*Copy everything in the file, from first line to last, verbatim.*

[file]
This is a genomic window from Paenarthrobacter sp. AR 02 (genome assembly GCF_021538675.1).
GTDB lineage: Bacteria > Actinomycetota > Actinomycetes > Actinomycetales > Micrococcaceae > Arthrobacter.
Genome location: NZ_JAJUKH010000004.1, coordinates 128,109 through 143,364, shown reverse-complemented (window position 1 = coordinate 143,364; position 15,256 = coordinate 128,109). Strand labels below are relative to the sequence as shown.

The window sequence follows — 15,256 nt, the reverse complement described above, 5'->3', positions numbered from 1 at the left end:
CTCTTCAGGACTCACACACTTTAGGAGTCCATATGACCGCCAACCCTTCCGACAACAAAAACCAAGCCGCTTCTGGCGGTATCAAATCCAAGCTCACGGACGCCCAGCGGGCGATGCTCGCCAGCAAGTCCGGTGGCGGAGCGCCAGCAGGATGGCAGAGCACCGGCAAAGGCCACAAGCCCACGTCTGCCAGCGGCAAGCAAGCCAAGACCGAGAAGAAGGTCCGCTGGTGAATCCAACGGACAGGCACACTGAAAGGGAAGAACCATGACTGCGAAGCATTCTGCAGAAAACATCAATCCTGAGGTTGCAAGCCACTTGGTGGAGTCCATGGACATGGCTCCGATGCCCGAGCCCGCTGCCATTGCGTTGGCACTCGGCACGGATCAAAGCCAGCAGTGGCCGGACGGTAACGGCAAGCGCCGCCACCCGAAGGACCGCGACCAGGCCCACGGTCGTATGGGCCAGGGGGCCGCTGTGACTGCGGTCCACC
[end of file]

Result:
This is a genomic window from Paenarthrobacter sp. AR 02 (genome assembly GCF_021538675.1).
GTDB lineage: Bacteria > Actinomycetota > Actinomycetes > Actinomycetales > Micrococcaceae > Arthrobacter.
Genome location: NZ_JAJUKH010000004.1, coordinates 128,109 through 143,364, shown reverse-complemented (window position 1 = coordinate 143,364; position 15,256 = coordinate 128,109). Strand labels below are relative to the sequence as shown.

The window sequence follows — 15,256 nt, the reverse complement described above, 5'->3', positions numbered from 1 at the left end:
CTCTTCAGGACTCACACACTTTAGGAGTCCATATGACCGCCAACCCTTCCGACAACAAAAACCAAGCCGCTTCTGGCGGTATCAAATCCAAGCTCACGGACGCCCAGCGGGCGATGCTCGCCAGCAAGTCCGGTGGCGGAGCGCCAGCAGGATGGCAGAGCACCGGCAAAGGCCACAAGCCCACGTCTGCCAGCGGCAAGCAAGCCAAGACCGAGAAGAAGGTCCGCTGGTGAATCCAACGGACAGGCACACTGAAAGGGAAGAACCATGACTGCGAAGCATTCTGCAGAAAACATCAATCCTGAGGTTGCAAGCCACTTGGTGGAGTCCATGGACATGGCTCCGATGCCCGAGCCCGCTGCCATTGCGTTGGCACTCGGCACGGATCAAAGCCAGCAGTGGCCGGACGGTAACGGCAAGCGCCGCCACCCGAAGGACCGCGACCAGGCCCACGGTCGTATGGGCCAGGGGGCCGCTGTGACTGCGGTCCACC